Three Ways Mid-Level Staff Can Help Advance DEI Initiatives

Baumer-three ways August 30, 2021 By: Katie Baumer, CAE

Knowing how to effect meaningful change on diversity, equity, and inclusion within an organization is challenging, especially for people who are in earlier stages of their careers. Here are three ways to get started and make real progress.

Following the headlines, the marches, and the protests about racial injustice that gripped the country, many people have reached a point where they not only recognize a need for change throughout society, but they also want to take action.

One of the most natural places to start is the workplace since we spend a lot of our time there. You might be wondering how your job recognizes and addresses DEI issues and how leadership creates initiatives that advance equity.

How do you make a meaningful change and speak up? Should you even speak up? Figuring out what to look for and where to start can be challenging for anyone, no matter what their role or title is, but it can be even trickier if you are not in the C-suite and in earlier phases of your career. Consider these initial steps to get started.

Educate yourself. Look at other associations with strong DEI cultures and compare them to the efforts your own organization is making. Look for changes like revamped processes for selecting volunteers that remove bias, or an emphasis on selecting leaders based on skillset, rather than personal networks or relationships.

Also consider how your association handles the hiring process. Does it make efforts to post job opportunities on websites for diverse professionals? Have certain prohibitive job requirements such as four-year degrees been eliminated? These are all steps your association’s leadership might take that signal a commitment to DEI.

Keep in mind that any kind of change can take time, so there could be strategic planning happening that you are not aware of in your daily meetings and communication. Just because things might look or feel a certain way now, does not mean that your board and leadership teams are not having those critical discussions about how to create change.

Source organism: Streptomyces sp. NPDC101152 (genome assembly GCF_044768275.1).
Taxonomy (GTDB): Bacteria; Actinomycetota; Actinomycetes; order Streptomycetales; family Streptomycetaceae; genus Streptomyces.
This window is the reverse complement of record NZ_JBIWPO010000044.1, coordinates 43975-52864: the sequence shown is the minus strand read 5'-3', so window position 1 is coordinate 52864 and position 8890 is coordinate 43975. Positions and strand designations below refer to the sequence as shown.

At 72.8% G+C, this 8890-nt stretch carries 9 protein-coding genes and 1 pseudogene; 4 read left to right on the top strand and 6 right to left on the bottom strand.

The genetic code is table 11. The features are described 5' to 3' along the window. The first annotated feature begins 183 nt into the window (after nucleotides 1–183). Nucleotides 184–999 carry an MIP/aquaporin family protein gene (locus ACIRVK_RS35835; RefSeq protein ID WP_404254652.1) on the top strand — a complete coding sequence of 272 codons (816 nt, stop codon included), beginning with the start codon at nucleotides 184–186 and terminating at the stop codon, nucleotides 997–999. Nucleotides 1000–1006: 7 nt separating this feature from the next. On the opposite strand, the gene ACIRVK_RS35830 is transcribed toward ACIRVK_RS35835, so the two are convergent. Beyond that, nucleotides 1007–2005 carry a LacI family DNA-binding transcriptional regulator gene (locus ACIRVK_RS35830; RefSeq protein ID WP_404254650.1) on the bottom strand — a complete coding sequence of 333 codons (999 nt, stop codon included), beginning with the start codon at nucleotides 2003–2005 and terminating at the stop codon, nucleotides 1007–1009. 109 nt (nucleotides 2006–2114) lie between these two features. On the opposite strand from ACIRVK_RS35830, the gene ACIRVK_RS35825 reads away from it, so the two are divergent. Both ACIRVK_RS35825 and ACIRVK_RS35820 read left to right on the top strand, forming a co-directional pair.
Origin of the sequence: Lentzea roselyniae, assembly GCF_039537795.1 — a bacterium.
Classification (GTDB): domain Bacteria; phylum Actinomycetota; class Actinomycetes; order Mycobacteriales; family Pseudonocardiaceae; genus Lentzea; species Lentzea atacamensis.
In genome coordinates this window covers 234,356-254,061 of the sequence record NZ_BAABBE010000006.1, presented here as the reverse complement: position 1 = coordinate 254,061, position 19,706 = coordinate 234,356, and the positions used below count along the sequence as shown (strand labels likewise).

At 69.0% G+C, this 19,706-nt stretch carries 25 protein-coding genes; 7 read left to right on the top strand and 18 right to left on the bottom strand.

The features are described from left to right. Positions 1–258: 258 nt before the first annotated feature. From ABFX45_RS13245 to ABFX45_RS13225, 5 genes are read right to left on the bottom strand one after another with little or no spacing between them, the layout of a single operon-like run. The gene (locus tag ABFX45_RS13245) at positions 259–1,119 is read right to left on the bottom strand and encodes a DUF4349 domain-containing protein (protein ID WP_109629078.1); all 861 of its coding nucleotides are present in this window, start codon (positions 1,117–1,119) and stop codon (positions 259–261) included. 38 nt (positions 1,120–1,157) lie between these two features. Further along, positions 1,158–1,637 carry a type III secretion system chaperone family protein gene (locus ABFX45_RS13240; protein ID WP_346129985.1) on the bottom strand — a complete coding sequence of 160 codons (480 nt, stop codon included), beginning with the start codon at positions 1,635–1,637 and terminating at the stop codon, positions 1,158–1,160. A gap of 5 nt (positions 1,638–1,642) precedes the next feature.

By modeling inclusive behavior, you will lead by example and gain trust from those on your team, all while creating change.

Learn about inclusive best practices. Be sure you are using the right language and communicating in inclusive ways. Listen to diverse opinions and perspectives. Consider your own preconceptions and how those may be affecting your relationships. Show appreciation for your colleagues who have the courage to share a different opinion. Connect empathetically to your colleagues and their experiences. By modeling inclusive behavior, you will lead by example and gain trust from those on your team, all while creating change.

Ask how you can help move the agenda forward. Rather than challenging your colleagues, support them with the work necessary to advance these efforts. Talk to your supervisor and express your interest in assisting wherever possible. “I would definitely start with my own department and share the results,” said Catherine Lada, senior marketing director at HRCI.

For example, if you are on a marketing or communications team, focus on the language and visuals used to communicate. “We can use our ’voice,’ and have the opportunity to be leading by example, and using insights and lessons learned to help make the business case within your own association’s members,” Lada said.

John Tramontana, CAE, chief executive officer of the Michigan Veterinary Medical Association, also emphasized considering the business case. “This can help to push people over the finish line who may be apprehensive or skeptical,” he said. “Simply put, businesses that put resources behind DEI and who make a point to make it a priority also do better financially.”

While it might seem challenging to drive change when you are in a mid- or entry-level role, you do have the power to take action. By educating yourself about DEI culture, leading through inclusive behavior, and communicating with your colleagues about new opportunities, you can help create a move diverse and inclusive culture at your own association. 

Katie Baumer, CAE

Katie Baumer, CAE, is director of marketing and communications at the American Autoimmune Related Diseases Association in Clinton Township, Michigan.